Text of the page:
Like, '89 when we played the world tournament in Stockholm, he'd bug me, "you've got to come over; you've got to play in Sweden when you come back." "Well I think I'll come back then." "You've got to play with AIK."
And then, all year long -- "You've got to come."
So finally, I said I'd play one year. So then I came home and played there.
CM: But you played three or something?
BS: Yeah. It was -- OK, I'll play one more year. -- and I was 43 years old at that time. I thought, "oh my god."
CM: Based on your skating, you were probably still faster than everybody else.
BS: You know what...I think that was it, my skating. Because I could handle the skating, and I could handle all the young guys too. Which had to be the strongest point of me I think.
CM: You had a complete game. There's a lot of guys who are quick, but they can't use their shoulders. But you had no problem with that. I can imagine them, the first time, they'd say, "we're going to get this guy," and they come after you and they say, "oh... maybe somebody else can get him."
BS: And I do that too. Like, when it's so rough there too. I knew they were going to try to take me, try to take me with any kind of stuff. So I learned myself, by teaching myself. I learned in the practice too, In the corners, I know, now they're two guys coming they're going to kill me. So I try to get away with it the easy way.
Even, you'd like to know, we played Philadelphia - they don't stick handle, they shoot the puck in. And then they came, and then we were gone, down the ice on a 3 on 2.
CM: Perfect. Perfect, use that speed!
Sitting down and talking with you has been amazing and I really appreciate your time. I wanted to say -- we both have a mutual love of Stockholm and Toronto, but is there anything that you wanted to say about Stockholm or Sweden. I mean, why now? Right now in Stockholm it seems like it's never been more popular, but why now for Stockholm?
BS: Well Stockholm, it's like we said, it's on water. It really is an island. And there's so much to see, like all the old streets and everything. The old houses. Just look up don't look down --
BS: -- look up and look --
CM: Keep your head up.
BS: -- yes, wow. You see everything. You see the city hall with the three crowns on top.
BS: We've got a great movie on that too.
CM: Yes, I saw it yesterday!
BS: Oh good. Yeah, I think, walk around. Don't think you can't walk around and see the city. And take the ferry out.
CM: I agree.
BS: They have a steam ferry. And you can eat dinner there, or you can eat dinner on the island too. It's just fantastic.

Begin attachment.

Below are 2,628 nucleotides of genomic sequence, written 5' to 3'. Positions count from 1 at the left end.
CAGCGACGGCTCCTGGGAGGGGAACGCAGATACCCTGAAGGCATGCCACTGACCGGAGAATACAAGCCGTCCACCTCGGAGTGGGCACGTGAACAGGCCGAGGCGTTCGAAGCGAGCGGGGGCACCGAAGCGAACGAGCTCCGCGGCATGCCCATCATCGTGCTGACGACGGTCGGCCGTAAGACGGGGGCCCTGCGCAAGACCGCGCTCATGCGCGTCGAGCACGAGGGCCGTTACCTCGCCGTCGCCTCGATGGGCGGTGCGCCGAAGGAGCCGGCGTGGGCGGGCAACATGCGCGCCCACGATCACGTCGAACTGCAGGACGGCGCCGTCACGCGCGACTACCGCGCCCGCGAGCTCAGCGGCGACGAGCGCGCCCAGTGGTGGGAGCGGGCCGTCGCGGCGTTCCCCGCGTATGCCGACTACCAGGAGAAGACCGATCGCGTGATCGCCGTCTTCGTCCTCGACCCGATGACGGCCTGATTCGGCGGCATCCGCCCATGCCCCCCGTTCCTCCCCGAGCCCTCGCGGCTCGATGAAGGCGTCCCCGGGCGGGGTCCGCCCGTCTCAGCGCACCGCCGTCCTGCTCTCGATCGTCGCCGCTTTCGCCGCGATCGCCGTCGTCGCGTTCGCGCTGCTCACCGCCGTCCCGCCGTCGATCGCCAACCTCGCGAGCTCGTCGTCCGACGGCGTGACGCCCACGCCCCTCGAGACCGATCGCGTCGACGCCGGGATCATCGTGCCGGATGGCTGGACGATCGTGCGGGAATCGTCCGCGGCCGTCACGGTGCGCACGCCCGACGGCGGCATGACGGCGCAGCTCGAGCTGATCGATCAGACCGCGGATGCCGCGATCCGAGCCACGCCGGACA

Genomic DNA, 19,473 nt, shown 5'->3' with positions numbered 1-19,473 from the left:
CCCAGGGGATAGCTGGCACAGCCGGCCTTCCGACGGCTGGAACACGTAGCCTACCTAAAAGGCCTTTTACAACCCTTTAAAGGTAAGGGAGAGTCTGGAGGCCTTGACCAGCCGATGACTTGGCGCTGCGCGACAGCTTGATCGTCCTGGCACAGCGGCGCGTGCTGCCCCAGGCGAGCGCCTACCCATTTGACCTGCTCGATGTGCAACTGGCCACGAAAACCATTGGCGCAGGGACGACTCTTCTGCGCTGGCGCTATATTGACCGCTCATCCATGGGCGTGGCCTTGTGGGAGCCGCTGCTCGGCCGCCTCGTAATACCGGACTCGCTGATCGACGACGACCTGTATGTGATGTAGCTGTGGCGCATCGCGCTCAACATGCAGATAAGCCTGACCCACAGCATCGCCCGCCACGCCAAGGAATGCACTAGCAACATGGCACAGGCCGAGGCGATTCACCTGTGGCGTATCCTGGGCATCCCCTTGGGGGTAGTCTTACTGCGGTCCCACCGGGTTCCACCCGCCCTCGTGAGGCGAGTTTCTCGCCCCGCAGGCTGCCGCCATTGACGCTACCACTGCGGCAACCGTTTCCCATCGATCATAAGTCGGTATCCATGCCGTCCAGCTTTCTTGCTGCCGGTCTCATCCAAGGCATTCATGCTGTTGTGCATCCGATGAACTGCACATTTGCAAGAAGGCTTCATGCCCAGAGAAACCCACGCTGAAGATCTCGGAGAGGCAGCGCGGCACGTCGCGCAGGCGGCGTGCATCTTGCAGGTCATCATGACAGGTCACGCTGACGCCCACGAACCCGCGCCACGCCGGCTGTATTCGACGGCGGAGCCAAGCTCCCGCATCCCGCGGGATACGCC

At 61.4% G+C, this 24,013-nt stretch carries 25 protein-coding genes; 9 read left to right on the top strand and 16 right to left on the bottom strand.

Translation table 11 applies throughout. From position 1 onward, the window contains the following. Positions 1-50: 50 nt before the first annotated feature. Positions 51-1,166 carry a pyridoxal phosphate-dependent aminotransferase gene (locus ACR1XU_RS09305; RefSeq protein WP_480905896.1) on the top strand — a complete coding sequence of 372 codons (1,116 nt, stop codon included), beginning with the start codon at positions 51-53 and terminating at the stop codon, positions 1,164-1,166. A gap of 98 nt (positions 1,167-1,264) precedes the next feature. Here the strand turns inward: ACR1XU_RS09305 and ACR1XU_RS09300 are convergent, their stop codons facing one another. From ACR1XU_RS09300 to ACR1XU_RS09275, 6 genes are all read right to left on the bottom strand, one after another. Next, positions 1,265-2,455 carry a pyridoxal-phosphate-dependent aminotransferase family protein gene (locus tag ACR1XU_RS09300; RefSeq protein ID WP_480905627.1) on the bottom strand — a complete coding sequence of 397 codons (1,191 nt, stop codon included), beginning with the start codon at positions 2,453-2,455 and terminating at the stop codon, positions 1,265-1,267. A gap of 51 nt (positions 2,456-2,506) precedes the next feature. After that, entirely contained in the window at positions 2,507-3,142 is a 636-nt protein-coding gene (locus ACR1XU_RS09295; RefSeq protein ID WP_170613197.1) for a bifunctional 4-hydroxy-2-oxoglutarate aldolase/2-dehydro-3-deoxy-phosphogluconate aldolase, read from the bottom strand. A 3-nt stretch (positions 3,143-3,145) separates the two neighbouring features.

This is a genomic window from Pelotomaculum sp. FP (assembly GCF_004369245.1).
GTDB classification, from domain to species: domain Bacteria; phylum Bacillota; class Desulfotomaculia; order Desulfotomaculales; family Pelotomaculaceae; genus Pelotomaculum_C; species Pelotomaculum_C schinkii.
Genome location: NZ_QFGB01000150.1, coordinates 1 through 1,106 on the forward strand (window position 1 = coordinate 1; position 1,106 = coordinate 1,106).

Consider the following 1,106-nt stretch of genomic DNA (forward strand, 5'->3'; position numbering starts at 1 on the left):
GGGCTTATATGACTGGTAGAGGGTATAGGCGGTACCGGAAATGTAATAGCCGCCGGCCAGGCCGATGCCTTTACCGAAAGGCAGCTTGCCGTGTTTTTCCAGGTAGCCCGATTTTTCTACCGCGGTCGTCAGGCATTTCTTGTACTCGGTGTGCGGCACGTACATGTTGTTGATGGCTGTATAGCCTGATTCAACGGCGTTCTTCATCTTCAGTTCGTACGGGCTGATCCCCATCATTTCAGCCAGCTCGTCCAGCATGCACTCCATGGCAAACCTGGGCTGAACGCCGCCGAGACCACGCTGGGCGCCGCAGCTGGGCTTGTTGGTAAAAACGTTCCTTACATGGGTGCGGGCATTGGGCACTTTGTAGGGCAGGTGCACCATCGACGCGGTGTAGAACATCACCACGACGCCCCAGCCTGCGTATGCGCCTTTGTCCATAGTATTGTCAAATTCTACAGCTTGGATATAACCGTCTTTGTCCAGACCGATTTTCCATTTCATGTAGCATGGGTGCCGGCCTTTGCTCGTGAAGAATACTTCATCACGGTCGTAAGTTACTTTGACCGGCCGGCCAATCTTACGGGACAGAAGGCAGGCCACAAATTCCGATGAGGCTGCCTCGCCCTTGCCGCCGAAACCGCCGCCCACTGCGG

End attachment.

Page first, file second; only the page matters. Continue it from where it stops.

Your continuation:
CM: I think it's a beautiful note to end on, because both your NHL career, and Stockholm, you could say "keep your head up" you know?
BS: You got it!When I walk now in Stockholm sometimes, I say -- why don't I look up? And, "oh my god look that's beautiful." That's all you got to do.
CM: Now I'll also say, I'm from Toronto, but I've lived in many countries and cities around the world, and I feel like in a lot of ways I had to leave this city to realize why it was special. Now I can say, I realize, for Toronto, it's the multi-culturalism, and the diversity, the amount of people that are here that are from different places... I feel like Toronto is this beautiful example to the world that everyone can get along.
BS: Yeah. That's true. Toronto is so friendly. People are so friendly over here. Amazing. That's what we'd like to see in Stockholm as well. It is a city for everyone, really. We are welcoming; everyone is welcome. That's what we like people to feel when they get there as well. That you are welcome where we are.
BS: I think we're really similar to Stockholm and Toronto. Friendly people...
CM: The warmth, and also the being humble as well. Right? Much like your game, where you let your actions do the talking right? I think that both Canadians and Swedes, we're cautious about saying, "I'm the greatest." You let what you do speak for itself. And if somebody compliments you, you say "thank you," right? You don't expect anything. So I feel that mentality, that's why I feel like Canadians will feel at home in Stockholm.
BS: Yeah. It's true!
I hope you enjoyed the interview. Please feel free to leave your thoughts and comments below, and, as always, I'll be sure to get back and answer each and every one! Thanks for reading or listening (or both), my friends!